If you’re buying a home and financing it with a mortgage, you’ll need a home appraisal. You may also need one when you try to refinance your home. Anytime you borrow money using your home as collateral, lenders must know the home’s value. The only way to determine it is with a home appraisal.
What is a Home Appraisal?
A home appraisal is a report on a property’s fair market value or how much a home should sell for on the open market. Lenders use the appraised value to determine if a borrower qualifies for financing.
Lenders rely on the appraised value to ensure the home is worth enough for them to invest in. If a borrower doesn’t make his/her payments on the loan, the lender will start the foreclosure process and take possession of the home. Knowing the home is worth enough, they can sell it and make back the money they lost by the borrower defaulting.
How Does it Work?
When you apply for a mortgage, lenders order an appraisal from a licensed appraiser. The appraiser will visit the home’s interior and exterior. Appraisers take measurements, take notes about a home’s features and condition, and take pictures.
Appraisers then find recently sold homes in the area that are similar to the subject property. They use these homes and their sales prices to determine the subject property’s fair market value, or the value they’ll use to determine how much you can borrow.
Appraisers make necessary adjustments (higher or lower) to the comparable property values based on what’s better or worse about the subject property to arrive at the fair market value.
Who Needs an Appraisal?
Most people applying for a mortgage need a home appraisal. Here are the most common times you’d need an appraisal:
Buying a home – Before you buy a home, lenders need to make sure the sales price is equal to or less than the appraised value
Rate/term refinance – Before you refinance to get a better rate or term, lenders need to know the home’s value to make sure your loan-to-value ratio is within the loan’s guidelines
Cash-out refinance – If you have equity in your home, you can tap into it using a cash-out refinance. Lenders usually allow you to have up to 80% of your home’s current value outstanding.
Home equity loan or line of credit – You can tap into your home’s equity with a second mortgage either as a fixed rate home equity loan or adjustable-rate line of credit. Lenders usually allow you to have a total of 80% of the home’s value outstanding.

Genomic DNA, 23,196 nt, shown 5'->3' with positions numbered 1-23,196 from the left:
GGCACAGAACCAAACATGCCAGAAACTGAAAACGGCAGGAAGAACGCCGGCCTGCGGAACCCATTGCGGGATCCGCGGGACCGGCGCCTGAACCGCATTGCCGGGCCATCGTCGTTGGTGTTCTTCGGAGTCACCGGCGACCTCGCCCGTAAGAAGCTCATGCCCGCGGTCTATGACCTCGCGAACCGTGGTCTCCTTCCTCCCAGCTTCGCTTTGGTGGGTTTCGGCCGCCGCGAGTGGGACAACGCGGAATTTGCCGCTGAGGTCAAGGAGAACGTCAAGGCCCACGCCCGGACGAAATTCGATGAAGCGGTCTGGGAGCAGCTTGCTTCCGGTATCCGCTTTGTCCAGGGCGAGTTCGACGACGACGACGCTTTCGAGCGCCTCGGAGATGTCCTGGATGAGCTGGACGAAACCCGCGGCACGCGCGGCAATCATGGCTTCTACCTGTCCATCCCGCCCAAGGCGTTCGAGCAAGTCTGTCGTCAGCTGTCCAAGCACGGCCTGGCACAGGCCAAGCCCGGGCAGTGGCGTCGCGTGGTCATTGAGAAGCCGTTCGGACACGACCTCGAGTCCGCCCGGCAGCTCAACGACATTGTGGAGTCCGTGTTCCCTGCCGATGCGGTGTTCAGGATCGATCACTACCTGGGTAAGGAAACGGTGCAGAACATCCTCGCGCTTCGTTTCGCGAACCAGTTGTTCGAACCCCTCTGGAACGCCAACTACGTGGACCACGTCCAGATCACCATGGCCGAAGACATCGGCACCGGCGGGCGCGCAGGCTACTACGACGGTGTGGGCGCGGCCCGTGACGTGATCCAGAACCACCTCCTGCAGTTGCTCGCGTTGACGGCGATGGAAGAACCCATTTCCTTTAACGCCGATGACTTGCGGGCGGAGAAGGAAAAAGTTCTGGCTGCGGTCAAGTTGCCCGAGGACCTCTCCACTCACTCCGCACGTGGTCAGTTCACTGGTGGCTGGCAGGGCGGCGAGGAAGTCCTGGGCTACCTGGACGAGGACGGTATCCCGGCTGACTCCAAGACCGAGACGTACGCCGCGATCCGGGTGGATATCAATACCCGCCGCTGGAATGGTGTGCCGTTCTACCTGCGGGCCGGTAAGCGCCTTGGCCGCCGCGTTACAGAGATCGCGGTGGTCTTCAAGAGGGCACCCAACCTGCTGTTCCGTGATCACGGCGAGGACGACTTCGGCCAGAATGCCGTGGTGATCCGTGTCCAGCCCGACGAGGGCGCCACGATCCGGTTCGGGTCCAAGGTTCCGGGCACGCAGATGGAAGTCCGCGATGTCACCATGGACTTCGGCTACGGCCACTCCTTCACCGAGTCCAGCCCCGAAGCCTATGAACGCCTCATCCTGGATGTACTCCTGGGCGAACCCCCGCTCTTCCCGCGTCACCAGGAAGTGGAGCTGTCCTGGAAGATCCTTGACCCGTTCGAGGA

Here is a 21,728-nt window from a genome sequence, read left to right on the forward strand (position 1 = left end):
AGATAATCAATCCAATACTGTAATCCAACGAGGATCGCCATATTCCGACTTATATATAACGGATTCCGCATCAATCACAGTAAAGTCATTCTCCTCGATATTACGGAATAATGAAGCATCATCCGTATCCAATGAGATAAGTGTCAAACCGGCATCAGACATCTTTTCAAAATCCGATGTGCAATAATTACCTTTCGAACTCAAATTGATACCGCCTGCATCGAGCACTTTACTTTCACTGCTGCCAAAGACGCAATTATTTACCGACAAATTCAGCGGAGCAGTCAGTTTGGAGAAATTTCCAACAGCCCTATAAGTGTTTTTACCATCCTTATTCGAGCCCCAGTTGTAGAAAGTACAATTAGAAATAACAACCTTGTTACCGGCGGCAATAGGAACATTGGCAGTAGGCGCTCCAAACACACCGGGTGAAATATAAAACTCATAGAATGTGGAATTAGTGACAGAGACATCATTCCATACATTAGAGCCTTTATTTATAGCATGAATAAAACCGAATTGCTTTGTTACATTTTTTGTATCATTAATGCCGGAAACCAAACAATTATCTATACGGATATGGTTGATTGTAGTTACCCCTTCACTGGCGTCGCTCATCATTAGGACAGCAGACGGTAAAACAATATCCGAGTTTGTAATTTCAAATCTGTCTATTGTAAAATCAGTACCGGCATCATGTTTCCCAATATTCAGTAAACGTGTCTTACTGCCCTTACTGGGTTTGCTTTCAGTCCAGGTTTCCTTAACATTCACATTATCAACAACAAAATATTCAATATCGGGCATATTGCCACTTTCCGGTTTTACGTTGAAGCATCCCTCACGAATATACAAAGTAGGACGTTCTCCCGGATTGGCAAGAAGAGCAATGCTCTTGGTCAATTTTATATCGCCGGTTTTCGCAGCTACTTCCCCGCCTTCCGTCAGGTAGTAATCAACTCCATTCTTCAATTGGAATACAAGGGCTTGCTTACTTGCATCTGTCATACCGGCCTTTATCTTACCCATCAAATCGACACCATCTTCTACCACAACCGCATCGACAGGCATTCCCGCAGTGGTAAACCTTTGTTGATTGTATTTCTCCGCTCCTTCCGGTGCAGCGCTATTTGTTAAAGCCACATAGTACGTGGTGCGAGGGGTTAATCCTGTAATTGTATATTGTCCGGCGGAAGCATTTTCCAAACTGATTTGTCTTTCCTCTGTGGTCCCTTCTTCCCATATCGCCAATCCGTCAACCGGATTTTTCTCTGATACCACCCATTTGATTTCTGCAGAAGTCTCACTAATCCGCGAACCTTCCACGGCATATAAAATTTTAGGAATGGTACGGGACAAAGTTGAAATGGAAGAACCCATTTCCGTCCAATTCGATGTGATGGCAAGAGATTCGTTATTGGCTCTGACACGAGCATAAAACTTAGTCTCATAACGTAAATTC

Who Pays for an Appraisal?
The borrower (you) typically pays for the appraisal. On average they cost between $300 and $500. You may also be able to negotiate with the seller to pay the appraisal fee for you if you can’t cover the cost.
What if the Appraised Value Comes in Low?
If the appraised value comes in lower than the sales price when you’re buying a home, you have a few options:
Pay the difference – If the appraised value is just slightly lower than the sales price, you can pay the difference in cash (in addition to your down payment). The lender will still base your loan amount on the lower appraised value.
Renegotiate with the seller – Ask the seller to lower the price to the appraised value. Sometimes sellers get overconfident about their home’s value but are willing to lower it to the fair market value once they see the appraisal.
Walk away from the sale – If the seller won’t renegotiate and you don’t have the cash to pay upfront (or don’t want to pay it), you can walk away from the sale.
What’s an Appraisal Contingency?
When you sign a purchase contract, you typically put down earnest money. This is money you put down in ‘good faith’ to show the seller you’re serious about buying the home. If you back out of the contract you give the seller the earnest money to make up for the time, he/she took the home off the market.
If you have an appraisal contingency on the contract, though, you won’t lose your earnest money. If the appraisal comes in low and the seller won’t renegotiate the deal, you can cancel the sale and keep your earnest money.
It’s important to limit the number of contingencies you put in a contract (there are many available), but the appraisal contingency is often a good way to protect yourself.
Are Home Appraisals and Home Inspections the Same Thing?
Many people confuse the home appraisal and home inspection. While they both provide reports about a home, they look at two different aspects of it.
A home appraisal determines a home’s value. The appraiser doesn’t do an in-depth inspection of the home’s functions or find any serious issues with it unless they are obvious. The appraiser’s job is to focus on the home’s value.
A home inspector looks at all aspects of the home’s functions, looking for things like leaky pipes, mold growth, an old roof, or utilities that don’t work. Home inspectors provide a 50+ page report that details every bit of a home’s inner workings, what’s wrong with the home, and areas of serious concern to help you determine if it’s a good purchase.
A home appraisal is necessary for almost any type of mortgage loan today. It’s how lenders make sure the home is a good investment for them should you not make your payments, and they have to foreclose on the property.
Think of the appraisal as a way to protect your investment in the home as it stops you from buying a home that’s not worth as much as you were willing to pay. It also helps you understand how much equity you have in a home to decide if borrowing from the home’s equity is a smart move right now.